Microsoft has asked its top external legal service providers to share two innovation stories at a Trusted Advisor Forum to be hosted at its Redmond campus this Thursday. In brief:
- Tell us one way have you have gotten better in the last year
- Tell us one way you will get better in the next year
The initiative flows directly from General Counsel Dev Stahlkopf. A few weeks after her elevation in April 2018, Stahlkopf set expectations with outside counsel during a relationship-partner lunch at Microsoft’s Corporate, External, and Legal Affairs Global Summit. One of her concluding slides read, “Our Ask of You: Partner with us to continuously improve and innovate.”
A manifestation of Stahlkopf’s ask, the Trusted Advisor Forum on September 20 will begin a formal continuous improvement cadence between Microsoft and select outside counsel partners, including several members of its Strategic Partner Program.
At the Forum, each partner has twenty minutes to showcase two innovations, one retrospective and one prospective, that “demonstrably improve legal service delivery to Microsoft.” Forum participants will present to Microsoft Legal brass as well as the other participating law firms and representatives from select law departments.
Earlier this year, I had an opportunity to walk the exhibit hall at CLOC with Jason Barnwell, Assistant General Counsel for Legal Business, Operations, and Strategy. Since then, we have corresponded semi-regularly by email and on social media. Regardless of the medium, Barnwell is never shy about what he expects of Microsoft’s panel law firms, but he is not alone. Justin Ergler at GSK has gone on the record about their reverse auction process and Vincent Cordo at Shell has been very public about the impact of their convergence program. At CLOC I addressed the publicity issue with Barnwell. If Microsoft did, indeed, have better processes in place around the delivery of legal services, then why share the secret sauce?
Barnwell quipped, “Microsoft does not want to be the only one making these requests.”
Microsoft, like any huge global enterprise, is able to make certain requests of their outside counsel because of the high volume of sophisticated work they send to their law firms. Put simply: Microsoft can ask because, well, they are Microsoft (the same could be said of Shell and GSK). On the other hand, a general counsel of a company with $5-10 million in annual legal spend, is going to have a harder time creating unique alternative fee arrangements or demanding innovative approaches to legal service delivery. But, as it turns out, the fact that others do not ask creates a problem for Microsoft, because it enables law firms to push back with “None of our other clients ask for this.” For Microsoft, then, hosting and publicizing their Trusted Advisor Forum helps everyone in the ecosystem, including Microsoft.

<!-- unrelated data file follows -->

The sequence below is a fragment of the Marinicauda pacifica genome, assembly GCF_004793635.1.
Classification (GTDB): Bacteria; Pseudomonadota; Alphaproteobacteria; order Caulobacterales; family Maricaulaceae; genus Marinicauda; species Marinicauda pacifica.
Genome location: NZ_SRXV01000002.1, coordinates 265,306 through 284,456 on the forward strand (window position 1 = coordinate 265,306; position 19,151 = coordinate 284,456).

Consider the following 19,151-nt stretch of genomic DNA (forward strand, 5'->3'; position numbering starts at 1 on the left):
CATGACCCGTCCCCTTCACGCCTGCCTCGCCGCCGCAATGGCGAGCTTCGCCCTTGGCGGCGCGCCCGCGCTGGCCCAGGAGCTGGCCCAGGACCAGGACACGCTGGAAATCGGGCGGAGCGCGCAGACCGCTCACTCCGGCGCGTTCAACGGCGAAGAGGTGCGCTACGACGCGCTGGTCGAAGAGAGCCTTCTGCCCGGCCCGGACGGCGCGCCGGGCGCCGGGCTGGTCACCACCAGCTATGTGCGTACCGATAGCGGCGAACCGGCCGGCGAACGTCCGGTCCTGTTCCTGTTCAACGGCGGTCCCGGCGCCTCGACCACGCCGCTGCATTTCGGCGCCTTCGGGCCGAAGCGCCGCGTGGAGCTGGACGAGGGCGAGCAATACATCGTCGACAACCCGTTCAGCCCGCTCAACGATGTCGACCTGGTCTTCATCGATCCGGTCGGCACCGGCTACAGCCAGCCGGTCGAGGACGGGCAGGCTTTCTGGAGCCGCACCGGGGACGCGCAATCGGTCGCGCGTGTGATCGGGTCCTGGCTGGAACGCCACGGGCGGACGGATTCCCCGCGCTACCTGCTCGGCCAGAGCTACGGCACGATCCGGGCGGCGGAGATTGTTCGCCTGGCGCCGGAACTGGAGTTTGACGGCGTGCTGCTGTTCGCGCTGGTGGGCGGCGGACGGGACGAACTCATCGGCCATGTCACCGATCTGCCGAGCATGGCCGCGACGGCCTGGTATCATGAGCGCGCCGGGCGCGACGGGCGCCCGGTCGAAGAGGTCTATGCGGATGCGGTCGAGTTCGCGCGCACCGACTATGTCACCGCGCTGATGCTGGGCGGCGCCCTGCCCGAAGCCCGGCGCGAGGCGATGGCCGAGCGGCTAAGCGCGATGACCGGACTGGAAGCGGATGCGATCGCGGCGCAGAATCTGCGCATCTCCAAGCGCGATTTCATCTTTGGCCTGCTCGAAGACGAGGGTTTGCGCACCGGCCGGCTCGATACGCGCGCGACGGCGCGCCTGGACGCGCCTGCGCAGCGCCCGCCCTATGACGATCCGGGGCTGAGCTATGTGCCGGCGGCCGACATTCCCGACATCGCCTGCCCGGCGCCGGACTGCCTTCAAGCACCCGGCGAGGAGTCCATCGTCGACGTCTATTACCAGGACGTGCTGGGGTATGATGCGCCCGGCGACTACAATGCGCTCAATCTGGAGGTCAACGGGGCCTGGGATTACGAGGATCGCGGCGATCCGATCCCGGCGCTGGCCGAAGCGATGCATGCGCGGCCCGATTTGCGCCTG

Moreover, Microsoft did not exempt itself. Microsoft Legal will present at the Forum, answering the same questions as its strategic partners. Barnwell explains, “We serve the same end customers. We support the same business outcomes. We are links in the same value chain. The more we share, the more we collaborate, the more we integrate, the better off we will all be. Co-prosperity is at the core of our approach to our relationships. To create alignment, our partners should understand we hold ourselves accountable to the same standards we impose on them.”
Barnwell emphasizes that Microsoft has reasonable expectations for partner innovation. This is a new ask and a new approach to telling their story. Towards that end, Microsoft is ensuring the providers are on the right track or have an opportunity to course correct. In August, the providers began submitting a preliminary one-page project canvas and a one-page narrative story for each innovation, with final submissions due in September. In the interim, Microsoft is supplying individualized feedback to crystalize its expectations.
In addition, Microsoft has procured time for each strategic partner with consultant Casey Flaherty. Flaherty, a former inside and outside counsel, worked with Microsoft on the program design and will assist with Microsoft’s feedback on the participants’ submissions. As the author of a manual, Unless You Ask, that introduced these types of continuous improvement initiatives to the legal market, Flaherty was an obvious choice for Microsoft. What is not obvious, at first glance, is why Microsoft would have Forum participants work directly with the same consultant they themselves have hired—it’s like publishing the answers to the test. But Barnwell emphasizes, “This is not a test. We want our strategic partners to succeed. The best outcome would be for each strategic partner to wildly exceed our expectations. We intend to afford them every opportunity to do so.”
Whether the forum will create the intended effect remains to be seen. Will law firms see the forum as a means to creating better lawyer-client relationships or, alternatively, will law firms begin to resent the extra homework? And, if Microsoft’s goal is not only spur innovation with their panel firms but create ripple effects throughout the entire industry, the impact of the Forum will be a key determining factor.